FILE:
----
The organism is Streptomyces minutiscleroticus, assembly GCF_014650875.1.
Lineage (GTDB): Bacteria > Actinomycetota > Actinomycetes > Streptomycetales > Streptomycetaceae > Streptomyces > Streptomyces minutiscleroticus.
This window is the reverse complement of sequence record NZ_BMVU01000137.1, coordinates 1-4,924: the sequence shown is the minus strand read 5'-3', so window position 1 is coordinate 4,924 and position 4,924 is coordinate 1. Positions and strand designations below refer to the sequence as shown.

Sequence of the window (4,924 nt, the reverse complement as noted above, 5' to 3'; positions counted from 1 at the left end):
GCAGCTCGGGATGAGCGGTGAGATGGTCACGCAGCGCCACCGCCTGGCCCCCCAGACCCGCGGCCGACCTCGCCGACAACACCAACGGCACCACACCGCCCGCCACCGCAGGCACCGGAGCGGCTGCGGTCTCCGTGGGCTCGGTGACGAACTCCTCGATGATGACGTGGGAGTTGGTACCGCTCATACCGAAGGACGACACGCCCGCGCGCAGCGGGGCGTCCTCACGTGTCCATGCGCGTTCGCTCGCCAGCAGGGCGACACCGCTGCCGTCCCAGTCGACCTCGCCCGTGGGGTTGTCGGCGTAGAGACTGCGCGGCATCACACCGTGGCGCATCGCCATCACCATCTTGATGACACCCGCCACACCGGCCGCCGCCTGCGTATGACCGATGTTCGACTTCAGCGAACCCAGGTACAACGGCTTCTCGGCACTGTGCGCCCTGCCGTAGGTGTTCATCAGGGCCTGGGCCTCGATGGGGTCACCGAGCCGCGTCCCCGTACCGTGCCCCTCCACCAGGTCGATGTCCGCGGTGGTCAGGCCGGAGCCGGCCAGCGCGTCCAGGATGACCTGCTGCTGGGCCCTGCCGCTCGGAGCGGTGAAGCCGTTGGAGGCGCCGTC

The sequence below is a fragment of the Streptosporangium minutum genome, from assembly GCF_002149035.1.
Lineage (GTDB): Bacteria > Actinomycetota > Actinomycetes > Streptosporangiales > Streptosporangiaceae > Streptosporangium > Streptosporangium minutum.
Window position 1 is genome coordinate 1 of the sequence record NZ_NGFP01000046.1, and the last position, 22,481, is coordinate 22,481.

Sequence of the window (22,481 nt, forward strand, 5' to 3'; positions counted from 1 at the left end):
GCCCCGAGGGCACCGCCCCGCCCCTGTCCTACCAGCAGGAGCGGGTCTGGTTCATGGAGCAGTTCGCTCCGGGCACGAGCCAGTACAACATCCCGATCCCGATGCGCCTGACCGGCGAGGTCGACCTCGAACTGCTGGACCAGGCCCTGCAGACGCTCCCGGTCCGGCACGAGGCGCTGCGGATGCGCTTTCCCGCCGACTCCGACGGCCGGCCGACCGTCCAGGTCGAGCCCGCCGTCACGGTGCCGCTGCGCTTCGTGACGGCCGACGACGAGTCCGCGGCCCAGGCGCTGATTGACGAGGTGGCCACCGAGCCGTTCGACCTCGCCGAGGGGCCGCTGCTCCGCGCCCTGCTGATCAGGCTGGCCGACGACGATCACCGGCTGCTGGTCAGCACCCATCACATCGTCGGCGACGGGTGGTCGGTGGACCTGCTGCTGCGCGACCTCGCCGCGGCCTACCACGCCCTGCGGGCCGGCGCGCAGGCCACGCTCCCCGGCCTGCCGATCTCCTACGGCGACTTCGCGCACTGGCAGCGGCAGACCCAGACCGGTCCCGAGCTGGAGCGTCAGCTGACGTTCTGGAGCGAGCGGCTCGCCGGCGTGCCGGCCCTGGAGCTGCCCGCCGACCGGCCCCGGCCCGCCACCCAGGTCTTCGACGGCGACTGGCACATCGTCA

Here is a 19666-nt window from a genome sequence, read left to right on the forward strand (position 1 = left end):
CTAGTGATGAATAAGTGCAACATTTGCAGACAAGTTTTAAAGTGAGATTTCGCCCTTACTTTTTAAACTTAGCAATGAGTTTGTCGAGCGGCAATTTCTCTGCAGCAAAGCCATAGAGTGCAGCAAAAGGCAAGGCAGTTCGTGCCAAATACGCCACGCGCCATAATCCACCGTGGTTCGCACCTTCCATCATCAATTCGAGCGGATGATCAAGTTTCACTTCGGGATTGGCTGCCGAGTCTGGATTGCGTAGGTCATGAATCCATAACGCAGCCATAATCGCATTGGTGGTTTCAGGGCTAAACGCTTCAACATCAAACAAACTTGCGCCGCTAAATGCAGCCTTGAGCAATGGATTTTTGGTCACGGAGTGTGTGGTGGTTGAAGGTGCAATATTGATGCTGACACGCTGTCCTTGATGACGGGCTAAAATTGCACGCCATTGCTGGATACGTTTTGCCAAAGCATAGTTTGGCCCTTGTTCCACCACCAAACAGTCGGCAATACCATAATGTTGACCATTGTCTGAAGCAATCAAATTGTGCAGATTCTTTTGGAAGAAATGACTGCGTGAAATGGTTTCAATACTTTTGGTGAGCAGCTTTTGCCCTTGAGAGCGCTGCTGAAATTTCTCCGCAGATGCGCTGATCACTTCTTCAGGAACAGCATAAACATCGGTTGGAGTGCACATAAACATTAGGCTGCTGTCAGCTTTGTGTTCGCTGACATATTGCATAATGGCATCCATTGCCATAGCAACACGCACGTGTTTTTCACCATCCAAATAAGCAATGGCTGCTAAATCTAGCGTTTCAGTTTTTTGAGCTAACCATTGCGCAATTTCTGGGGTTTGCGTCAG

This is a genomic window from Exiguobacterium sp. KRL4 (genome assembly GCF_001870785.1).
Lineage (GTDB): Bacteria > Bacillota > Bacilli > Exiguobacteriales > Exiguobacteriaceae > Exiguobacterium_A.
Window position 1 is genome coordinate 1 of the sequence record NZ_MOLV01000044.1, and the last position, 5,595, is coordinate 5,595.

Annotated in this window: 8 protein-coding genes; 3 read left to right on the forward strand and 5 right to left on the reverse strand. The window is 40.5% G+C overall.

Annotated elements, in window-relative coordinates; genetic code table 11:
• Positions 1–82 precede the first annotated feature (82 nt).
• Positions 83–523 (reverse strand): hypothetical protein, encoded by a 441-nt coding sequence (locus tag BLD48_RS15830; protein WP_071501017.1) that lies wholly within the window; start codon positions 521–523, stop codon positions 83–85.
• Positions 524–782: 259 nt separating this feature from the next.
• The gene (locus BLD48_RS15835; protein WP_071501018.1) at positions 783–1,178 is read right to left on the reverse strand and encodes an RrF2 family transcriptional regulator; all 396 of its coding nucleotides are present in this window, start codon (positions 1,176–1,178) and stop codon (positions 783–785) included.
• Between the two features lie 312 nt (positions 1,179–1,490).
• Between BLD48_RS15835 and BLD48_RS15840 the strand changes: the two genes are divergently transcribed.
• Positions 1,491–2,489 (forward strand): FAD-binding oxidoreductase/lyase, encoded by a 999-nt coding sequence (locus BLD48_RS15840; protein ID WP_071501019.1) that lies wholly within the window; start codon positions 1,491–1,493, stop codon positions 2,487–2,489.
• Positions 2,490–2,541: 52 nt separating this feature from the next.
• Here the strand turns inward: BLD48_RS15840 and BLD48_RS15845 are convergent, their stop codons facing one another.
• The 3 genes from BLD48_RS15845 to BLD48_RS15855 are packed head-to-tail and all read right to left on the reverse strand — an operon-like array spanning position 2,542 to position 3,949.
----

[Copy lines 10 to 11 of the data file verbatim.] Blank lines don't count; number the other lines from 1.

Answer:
GCCCCGAGGGCACCGCCCCGCCCCTGTCCTACCAGCAGGAGCGGGTCTGGTTCATGGAGCAGTTCGCTCCGGGCACGAGCCAGTACAACATCCCGATCCCGATGCGCCTGACCGGCGAGGTCGACCTCGAACTGCTGGACCAGGCCCTGCAGACGCTCCCGGTCCGGCACGAGGCGCTGCGGATGCGCTTTCCCGCCGACTCCGACGGCCGGCCGACCGTCCAGGTCGAGCCCGCCGTCACGGTGCCGCTGCGCTTCGTGACGGCCGACGACGAGTCCGCGGCCCAGGCGCTGATTGACGAGGTGGCCACCGAGCCGTTCGACCTCGCCGAGGGGCCGCTGCTCCGCGCCCTGCTGATCAGGCTGGCCGACGACGATCACCGGCTGCTGGTCAGCACCCATCACATCGTCGGCGACGGGTGGTCGGTGGACCTGCTGCTGCGCGACCTCGCCGCGGCCTACCACGCCCTGCGGGCCGGCGCGCAGGCCACGCTCCCCGGCCTGCCGATCTCCTACGGCGACTTCGCGCACTGGCAGCGGCAGACCCAGACCGGTCCCGAGCTGGAGCGTCAGCTGACGTTCTGGAGCGAGCGGCTCGCCGGCGTGCCGGCCCTGGAGCTGCCCGCCGACCGGCCCCGGCCCGCCACCCAGGTCTTCGACGGCGACTGGCACATCGTCA

Here is a 19666-nt window from a genome sequence, read left to right on the forward strand (position 1 = left end):